Icahn still thinks Motorola should be split up

NEW YORK Fri Oct 12, 2007 6:49pm EDT

A Motorola phone is shown with Yahoo! Go software at the International Consumer Electronics Show in Las Vegas, Nevada January 9, 2007. REUTERS/Steve Marcus

A Motorola phone is shown with Yahoo! Go software at the International Consumer Electronics Show in Las Vegas, Nevada January 9, 2007.

Credit: Reuters/Steve Marcus

Related Topics

NEW YORK (Reuters) - Activist investor Carl Icahn said on Friday he still thinks mobile handset maker Motorola Inc MOT.N should be split up and that the company's handheld business could be worth about $10 billion.

"We do talk with them periodically," he said in an interview on business news television channel CNBC. "Motorola has great value. If you really split Motorola up, which I still think should happen ... you're buying that handheld business for only $10 billion, which is next to nothing."

Motorola's market capitalization is $43.5 billion based on its closing share price of $19.13 on the New York Stock Exchange on Friday and a share count of 2.29 billion at the end of June.

Its mobile devices generated almost half of its $8.7 billion second-quarter revenue.

Icahn has made few public comments about Motorola after failing to win a seat on the company's board in May. He lost his bid after a bitter proxy battle over his attempts to change what he said were operational problems at Schaumburg, Illinois- based Motorola.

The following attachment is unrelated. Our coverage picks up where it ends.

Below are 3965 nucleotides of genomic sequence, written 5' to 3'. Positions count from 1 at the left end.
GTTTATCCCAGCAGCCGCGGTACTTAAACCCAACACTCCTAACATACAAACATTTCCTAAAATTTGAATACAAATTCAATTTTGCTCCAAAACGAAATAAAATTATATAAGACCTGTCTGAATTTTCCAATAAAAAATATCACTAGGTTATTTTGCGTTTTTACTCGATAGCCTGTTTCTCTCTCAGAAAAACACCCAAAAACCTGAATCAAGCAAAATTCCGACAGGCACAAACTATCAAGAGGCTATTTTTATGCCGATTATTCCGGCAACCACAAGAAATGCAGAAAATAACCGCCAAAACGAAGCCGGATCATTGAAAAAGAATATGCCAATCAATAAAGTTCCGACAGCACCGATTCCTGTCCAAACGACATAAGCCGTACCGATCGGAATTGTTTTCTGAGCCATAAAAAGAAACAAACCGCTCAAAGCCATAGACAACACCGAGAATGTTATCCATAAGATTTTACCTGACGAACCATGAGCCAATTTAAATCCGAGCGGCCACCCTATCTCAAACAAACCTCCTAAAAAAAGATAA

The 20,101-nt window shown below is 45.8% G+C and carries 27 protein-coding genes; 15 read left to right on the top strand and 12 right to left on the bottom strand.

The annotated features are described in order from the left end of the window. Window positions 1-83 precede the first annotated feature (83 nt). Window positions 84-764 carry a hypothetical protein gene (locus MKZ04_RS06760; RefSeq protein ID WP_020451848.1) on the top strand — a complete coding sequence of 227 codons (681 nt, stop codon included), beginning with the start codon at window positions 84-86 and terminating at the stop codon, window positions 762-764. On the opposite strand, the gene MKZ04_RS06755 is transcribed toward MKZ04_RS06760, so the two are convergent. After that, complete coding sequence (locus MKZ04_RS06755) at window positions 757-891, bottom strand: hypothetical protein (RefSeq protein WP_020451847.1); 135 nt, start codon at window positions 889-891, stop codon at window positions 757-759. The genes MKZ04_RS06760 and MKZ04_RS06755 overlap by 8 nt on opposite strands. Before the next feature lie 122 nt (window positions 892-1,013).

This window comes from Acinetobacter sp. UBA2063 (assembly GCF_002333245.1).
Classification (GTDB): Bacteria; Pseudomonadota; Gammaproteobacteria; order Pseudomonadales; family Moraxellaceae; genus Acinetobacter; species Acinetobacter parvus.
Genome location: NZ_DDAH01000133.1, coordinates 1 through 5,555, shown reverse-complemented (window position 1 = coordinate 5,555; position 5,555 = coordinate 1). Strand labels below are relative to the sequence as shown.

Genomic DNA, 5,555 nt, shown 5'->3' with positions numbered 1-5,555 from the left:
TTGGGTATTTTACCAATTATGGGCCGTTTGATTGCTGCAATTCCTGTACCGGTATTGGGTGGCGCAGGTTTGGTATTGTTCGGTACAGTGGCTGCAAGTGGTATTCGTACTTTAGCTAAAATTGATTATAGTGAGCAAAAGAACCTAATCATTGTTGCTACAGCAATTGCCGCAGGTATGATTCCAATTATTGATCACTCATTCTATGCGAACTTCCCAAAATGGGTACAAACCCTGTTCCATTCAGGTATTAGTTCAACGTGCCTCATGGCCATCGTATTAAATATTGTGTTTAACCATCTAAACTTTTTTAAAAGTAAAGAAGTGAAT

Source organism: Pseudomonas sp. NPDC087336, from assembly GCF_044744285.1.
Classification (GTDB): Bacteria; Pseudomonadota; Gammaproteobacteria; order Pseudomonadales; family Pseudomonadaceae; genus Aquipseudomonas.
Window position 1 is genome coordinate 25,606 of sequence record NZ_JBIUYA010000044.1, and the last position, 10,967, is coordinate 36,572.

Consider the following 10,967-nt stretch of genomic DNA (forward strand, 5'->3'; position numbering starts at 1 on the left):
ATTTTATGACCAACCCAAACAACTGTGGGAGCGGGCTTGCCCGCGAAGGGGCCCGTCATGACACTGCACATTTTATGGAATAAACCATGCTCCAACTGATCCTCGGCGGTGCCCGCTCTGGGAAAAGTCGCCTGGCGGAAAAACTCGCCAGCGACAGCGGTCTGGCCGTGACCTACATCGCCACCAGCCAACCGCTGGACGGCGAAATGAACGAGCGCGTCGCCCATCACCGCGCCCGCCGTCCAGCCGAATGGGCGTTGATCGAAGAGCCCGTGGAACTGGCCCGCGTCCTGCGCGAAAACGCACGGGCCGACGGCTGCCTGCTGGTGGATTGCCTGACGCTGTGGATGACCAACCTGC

Motorola has been losing market share to rivals amid criticism of its handset business, which it said would not be profitable this year.

Earlier on Friday, Icahn said in a CNBC interview that he is glad Oracle Corp ORCL.O made a $6.7 billion bid for BEA Systems Inc BEAS.O and sees Hewlett-Packard Co (HPQ.N) and International Business Machines Corp (IBM.N) as potential bidders.

Icahn also reported on Friday that, on October 10, he exercised about 34.5 million call options for BEA common stock.

Motorola shares rose 2 percent to $19.52 in extended trading on Friday from its close of $19.13 earlier in the day.

(Reporting by Sinead Carew and Robert MacMillan)

FILED UNDER:
Comments (0)
This discussion is now closed. We welcome comments on our articles for a limited period after their publication.